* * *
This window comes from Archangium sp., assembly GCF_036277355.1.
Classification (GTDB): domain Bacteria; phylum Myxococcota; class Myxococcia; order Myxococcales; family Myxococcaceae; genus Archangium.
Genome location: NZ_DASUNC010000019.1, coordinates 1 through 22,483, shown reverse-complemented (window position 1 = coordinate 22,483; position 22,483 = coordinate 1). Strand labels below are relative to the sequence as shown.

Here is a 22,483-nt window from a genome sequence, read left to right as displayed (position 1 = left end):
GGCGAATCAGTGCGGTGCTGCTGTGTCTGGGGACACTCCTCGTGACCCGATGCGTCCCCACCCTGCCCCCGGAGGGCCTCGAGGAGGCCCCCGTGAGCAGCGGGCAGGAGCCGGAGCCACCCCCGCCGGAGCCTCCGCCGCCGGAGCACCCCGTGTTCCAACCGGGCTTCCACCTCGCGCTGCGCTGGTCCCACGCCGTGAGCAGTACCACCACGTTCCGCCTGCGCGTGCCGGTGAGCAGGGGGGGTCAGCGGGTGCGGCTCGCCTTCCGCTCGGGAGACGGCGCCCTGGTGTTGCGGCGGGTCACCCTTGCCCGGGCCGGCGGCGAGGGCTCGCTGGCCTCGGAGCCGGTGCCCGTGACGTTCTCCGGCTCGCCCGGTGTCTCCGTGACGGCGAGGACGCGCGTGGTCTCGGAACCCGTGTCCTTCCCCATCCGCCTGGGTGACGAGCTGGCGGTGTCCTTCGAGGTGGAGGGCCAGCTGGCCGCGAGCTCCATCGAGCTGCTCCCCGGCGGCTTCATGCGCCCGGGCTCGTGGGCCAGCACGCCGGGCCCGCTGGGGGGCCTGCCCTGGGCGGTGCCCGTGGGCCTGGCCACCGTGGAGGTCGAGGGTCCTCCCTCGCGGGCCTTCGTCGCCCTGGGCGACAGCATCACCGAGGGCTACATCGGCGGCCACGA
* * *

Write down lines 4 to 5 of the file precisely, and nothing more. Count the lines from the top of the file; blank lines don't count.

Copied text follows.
Here is a 22,483-nt window from a genome sequence, read left to right as displayed (position 1 = left end):
GGCGAATCAGTGCGGTGCTGCTGTGTCTGGGGACACTCCTCGTGACCCGATGCGTCCCCACCCTGCCCCCGGAGGGCCTCGAGGAGGCCCCCGTGAGCAGCGGGCAGGAGCCGGAGCCACCCCCGCCGGAGCCTCCGCCGCCGGAGCACCCCGTGTTCCAACCGGGCTTCCACCTCGCGCTGCGCTGGTCCCACGCCGTGAGCAGTACCACCACGTTCCGCCTGCGCGTGCCGGTGAGCAGGGGGGGTCAGCGGGTGCGGCTCGCCTTCCGCTCGGGAGACGGCGCCCTGGTGTTGCGGCGGGTCACCCTTGCCCGGGCCGGCGGCGAGGGCTCGCTGGCCTCGGAGCCGGTGCCCGTGACGTTCTCCGGCTCGCCCGGTGTCTCCGTGACGGCGAGGACGCGCGTGGTCTCGGAACCCGTGTCCTTCCCCATCCGCCTGGGTGACGAGCTGGCGGTGTCCTTCGAGGTGGAGGGCCAGCTGGCCGCGAGCTCCATCGAGCTGCTCCCCGGCGGCTTCATGCGCCCGGGCTCGTGGGCCAGCACGCCGGGCCCGCTGGGGGGCCTGCCCTGGGCGGTGCCCGTGGGCCTGGCCACCGTGGAGGTCGAGGGTCCTCCCTCGCGGGCCTTCGTCGCCCTGGGCGACAGCATCACCGAGGGCTACATCGGCGGCCACGA